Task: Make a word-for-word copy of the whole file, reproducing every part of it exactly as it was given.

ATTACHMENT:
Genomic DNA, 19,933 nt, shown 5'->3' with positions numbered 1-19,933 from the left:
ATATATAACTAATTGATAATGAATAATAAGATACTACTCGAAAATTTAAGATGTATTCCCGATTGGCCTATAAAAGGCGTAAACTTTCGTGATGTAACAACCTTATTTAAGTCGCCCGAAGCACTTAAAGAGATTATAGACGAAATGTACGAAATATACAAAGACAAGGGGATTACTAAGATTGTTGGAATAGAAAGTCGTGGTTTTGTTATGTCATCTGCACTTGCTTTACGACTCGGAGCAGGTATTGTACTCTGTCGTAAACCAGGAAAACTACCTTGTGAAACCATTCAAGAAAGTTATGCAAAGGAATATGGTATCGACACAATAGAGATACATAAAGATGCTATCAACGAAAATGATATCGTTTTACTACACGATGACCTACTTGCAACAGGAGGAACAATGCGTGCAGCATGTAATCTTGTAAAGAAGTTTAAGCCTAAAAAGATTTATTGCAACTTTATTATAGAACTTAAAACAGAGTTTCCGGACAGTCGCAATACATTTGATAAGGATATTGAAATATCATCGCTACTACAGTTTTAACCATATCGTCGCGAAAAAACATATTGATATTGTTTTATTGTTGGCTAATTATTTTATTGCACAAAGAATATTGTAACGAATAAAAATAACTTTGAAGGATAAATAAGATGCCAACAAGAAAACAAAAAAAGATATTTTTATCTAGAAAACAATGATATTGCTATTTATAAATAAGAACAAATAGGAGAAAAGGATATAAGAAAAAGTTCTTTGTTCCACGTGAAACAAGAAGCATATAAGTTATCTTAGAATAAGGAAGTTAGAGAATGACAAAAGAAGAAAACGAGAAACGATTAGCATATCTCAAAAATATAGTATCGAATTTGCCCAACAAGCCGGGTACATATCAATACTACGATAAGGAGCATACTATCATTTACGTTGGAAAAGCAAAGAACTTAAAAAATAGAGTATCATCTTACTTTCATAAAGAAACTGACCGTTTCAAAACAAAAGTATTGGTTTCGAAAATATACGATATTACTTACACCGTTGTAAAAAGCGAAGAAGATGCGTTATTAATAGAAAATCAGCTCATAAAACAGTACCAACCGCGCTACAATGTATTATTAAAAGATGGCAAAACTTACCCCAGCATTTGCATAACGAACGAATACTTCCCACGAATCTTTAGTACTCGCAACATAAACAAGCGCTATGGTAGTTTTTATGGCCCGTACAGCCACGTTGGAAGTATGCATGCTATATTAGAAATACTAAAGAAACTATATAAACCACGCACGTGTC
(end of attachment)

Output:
Genomic DNA, 19,933 nt, shown 5'->3' with positions numbered 1-19,933 from the left:
ATATATAACTAATTGATAATGAATAATAAGATACTACTCGAAAATTTAAGATGTATTCCCGATTGGCCTATAAAAGGCGTAAACTTTCGTGATGTAACAACCTTATTTAAGTCGCCCGAAGCACTTAAAGAGATTATAGACGAAATGTACGAAATATACAAAGACAAGGGGATTACTAAGATTGTTGGAATAGAAAGTCGTGGTTTTGTTATGTCATCTGCACTTGCTTTACGACTCGGAGCAGGTATTGTACTCTGTCGTAAACCAGGAAAACTACCTTGTGAAACCATTCAAGAAAGTTATGCAAAGGAATATGGTATCGACACAATAGAGATACATAAAGATGCTATCAACGAAAATGATATCGTTTTACTACACGATGACCTACTTGCAACAGGAGGAACAATGCGTGCAGCATGTAATCTTGTAAAGAAGTTTAAGCCTAAAAAGATTTATTGCAACTTTATTATAGAACTTAAAACAGAGTTTCCGGACAGTCGCAATACATTTGATAAGGATATTGAAATATCATCGCTACTACAGTTTTAACCATATCGTCGCGAAAAAACATATTGATATTGTTTTATTGTTGGCTAATTATTTTATTGCACAAAGAATATTGTAACGAATAAAAATAACTTTGAAGGATAAATAAGATGCCAACAAGAAAACAAAAAAAGATATTTTTATCTAGAAAACAATGATATTGCTATTTATAAATAAGAACAAATAGGAGAAAAGGATATAAGAAAAAGTTCTTTGTTCCACGTGAAACAAGAAGCATATAAGTTATCTTAGAATAAGGAAGTTAGAGAATGACAAAAGAAGAAAACGAGAAACGATTAGCATATCTCAAAAATATAGTATCGAATTTGCCCAACAAGCCGGGTACATATCAATACTACGATAAGGAGCATACTATCATTTACGTTGGAAAAGCAAAGAACTTAAAAAATAGAGTATCATCTTACTTTCATAAAGAAACTGACCGTTTCAAAACAAAAGTATTGGTTTCGAAAATATACGATATTACTTACACCGTTGTAAAAAGCGAAGAAGATGCGTTATTAATAGAAAATCAGCTCATAAAACAGTACCAACCGCGCTACAATGTATTATTAAAAGATGGCAAAACTTACCCCAGCATTTGCATAACGAACGAATACTTCCCACGAATCTTTAGTACTCGCAACATAAACAAGCGCTATGGTAGTTTTTATGGCCCGTACAGCCACGTTGGAAGTATGCATGCTATATTAGAAATACTAAAGAAACTATATAAACCACGCACGTGTC